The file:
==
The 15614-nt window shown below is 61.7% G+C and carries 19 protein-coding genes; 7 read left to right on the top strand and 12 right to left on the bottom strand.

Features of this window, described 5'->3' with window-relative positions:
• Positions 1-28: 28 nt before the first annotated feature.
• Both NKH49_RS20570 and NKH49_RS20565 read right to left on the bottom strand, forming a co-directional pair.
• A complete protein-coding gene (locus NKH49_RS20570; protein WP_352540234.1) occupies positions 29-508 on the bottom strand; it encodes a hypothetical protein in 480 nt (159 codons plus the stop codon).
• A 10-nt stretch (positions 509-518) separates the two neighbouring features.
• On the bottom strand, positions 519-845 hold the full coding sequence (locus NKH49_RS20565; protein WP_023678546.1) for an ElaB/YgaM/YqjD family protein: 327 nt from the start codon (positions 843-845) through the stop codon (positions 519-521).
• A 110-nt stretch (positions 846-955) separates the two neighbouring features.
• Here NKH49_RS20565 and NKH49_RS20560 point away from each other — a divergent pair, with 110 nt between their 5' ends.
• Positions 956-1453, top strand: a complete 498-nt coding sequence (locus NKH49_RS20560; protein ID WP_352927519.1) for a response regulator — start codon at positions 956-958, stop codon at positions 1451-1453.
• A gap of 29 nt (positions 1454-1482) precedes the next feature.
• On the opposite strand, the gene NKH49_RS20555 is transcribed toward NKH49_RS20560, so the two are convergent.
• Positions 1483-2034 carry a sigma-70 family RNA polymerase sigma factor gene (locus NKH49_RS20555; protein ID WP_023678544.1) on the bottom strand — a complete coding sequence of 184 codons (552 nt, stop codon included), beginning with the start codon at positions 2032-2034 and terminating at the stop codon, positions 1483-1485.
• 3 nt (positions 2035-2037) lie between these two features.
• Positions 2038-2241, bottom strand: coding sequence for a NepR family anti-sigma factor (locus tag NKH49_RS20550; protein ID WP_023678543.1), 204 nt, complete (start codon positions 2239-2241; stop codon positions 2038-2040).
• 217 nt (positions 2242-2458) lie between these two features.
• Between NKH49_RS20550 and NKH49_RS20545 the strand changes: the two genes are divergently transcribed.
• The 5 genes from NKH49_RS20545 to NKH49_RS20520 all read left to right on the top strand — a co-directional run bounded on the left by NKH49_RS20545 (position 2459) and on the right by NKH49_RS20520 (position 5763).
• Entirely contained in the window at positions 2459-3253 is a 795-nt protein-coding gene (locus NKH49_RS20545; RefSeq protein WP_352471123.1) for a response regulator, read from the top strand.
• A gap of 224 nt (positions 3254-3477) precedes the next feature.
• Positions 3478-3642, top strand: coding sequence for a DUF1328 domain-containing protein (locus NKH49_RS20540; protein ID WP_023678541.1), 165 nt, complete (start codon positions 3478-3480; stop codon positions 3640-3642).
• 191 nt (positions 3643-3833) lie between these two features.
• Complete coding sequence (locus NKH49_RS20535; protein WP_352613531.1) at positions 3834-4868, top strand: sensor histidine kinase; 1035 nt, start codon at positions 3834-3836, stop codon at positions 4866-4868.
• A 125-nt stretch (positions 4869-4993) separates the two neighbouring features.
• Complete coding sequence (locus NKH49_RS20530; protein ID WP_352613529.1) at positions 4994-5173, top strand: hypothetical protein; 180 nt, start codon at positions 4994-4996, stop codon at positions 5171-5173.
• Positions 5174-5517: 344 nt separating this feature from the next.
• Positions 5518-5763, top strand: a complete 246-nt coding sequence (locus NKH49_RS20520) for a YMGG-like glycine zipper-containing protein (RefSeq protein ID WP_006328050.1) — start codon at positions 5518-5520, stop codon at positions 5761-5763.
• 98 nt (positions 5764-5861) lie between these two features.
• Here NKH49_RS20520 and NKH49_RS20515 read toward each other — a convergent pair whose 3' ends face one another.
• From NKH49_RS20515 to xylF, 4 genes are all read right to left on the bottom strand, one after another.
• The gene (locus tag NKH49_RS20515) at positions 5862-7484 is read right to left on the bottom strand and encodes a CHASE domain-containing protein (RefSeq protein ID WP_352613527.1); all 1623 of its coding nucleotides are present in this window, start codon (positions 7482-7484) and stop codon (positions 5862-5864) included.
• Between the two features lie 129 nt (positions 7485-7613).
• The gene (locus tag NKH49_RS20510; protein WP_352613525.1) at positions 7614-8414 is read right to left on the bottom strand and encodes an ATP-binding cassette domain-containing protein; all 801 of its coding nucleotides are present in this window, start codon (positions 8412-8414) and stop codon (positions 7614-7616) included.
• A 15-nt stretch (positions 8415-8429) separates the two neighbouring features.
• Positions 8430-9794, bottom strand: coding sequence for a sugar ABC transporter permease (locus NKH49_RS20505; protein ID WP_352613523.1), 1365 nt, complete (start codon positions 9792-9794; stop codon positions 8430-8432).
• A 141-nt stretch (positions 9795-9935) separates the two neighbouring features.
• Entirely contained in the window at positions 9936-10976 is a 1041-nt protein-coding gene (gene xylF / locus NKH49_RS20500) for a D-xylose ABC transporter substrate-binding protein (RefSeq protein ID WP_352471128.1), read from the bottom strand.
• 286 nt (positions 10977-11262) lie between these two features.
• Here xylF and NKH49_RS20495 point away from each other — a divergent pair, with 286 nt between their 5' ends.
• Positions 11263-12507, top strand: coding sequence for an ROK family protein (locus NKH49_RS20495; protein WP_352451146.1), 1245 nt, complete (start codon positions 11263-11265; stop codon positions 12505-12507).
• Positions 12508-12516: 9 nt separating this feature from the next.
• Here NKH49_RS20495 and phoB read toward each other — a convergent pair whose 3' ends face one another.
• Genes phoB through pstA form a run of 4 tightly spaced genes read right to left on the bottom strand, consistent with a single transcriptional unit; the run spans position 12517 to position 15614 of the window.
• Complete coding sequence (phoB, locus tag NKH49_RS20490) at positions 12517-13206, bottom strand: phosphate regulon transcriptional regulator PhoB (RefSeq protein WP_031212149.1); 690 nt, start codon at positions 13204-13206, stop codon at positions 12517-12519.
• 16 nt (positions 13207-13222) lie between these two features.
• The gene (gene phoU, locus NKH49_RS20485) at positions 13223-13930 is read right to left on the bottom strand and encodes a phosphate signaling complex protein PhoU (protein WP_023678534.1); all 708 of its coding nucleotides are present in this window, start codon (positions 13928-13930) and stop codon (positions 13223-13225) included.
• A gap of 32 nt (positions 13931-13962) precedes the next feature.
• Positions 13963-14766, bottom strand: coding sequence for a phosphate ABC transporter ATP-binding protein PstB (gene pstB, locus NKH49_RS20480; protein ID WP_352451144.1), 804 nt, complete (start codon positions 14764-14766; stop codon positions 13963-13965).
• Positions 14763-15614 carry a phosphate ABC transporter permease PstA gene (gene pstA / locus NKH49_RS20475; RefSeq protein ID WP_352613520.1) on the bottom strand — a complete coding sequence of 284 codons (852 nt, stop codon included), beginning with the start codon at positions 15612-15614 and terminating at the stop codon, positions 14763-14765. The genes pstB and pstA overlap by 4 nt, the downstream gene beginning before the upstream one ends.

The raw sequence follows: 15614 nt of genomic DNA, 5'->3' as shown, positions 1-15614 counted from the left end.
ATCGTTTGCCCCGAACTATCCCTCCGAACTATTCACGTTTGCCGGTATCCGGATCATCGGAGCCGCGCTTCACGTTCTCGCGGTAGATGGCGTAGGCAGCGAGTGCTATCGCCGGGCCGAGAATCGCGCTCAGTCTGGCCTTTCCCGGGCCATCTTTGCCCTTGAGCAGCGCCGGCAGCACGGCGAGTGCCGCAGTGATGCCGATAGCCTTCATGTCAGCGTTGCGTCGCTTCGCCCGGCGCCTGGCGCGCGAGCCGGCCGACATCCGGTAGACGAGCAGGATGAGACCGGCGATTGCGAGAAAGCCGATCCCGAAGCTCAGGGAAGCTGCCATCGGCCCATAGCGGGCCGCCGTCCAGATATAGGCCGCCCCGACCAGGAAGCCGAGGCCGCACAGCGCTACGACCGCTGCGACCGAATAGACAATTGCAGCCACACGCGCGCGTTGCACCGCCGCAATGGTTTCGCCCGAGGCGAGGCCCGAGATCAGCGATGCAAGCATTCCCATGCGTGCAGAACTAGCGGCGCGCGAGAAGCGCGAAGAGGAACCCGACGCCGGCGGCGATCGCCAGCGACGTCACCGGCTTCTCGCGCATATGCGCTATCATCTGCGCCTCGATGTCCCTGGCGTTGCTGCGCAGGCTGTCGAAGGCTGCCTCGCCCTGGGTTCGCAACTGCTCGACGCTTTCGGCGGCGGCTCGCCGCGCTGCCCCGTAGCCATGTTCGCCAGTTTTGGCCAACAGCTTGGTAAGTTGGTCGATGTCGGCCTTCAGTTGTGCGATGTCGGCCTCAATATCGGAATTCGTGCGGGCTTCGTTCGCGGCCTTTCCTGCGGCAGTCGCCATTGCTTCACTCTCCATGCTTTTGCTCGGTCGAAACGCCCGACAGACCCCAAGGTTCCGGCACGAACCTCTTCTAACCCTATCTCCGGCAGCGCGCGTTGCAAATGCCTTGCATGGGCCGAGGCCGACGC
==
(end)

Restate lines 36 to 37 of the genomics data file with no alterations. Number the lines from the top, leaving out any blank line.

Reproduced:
• A 141-nt stretch (positions 9795-9935) separates the two neighbouring features.
• Entirely contained in the window at positions 9936-10976 is a 1041-nt protein-coding gene (gene xylF / locus NKH49_RS20500) for a D-xylose ABC transporter substrate-binding protein (RefSeq protein ID WP_352471128.1), read from the bottom strand.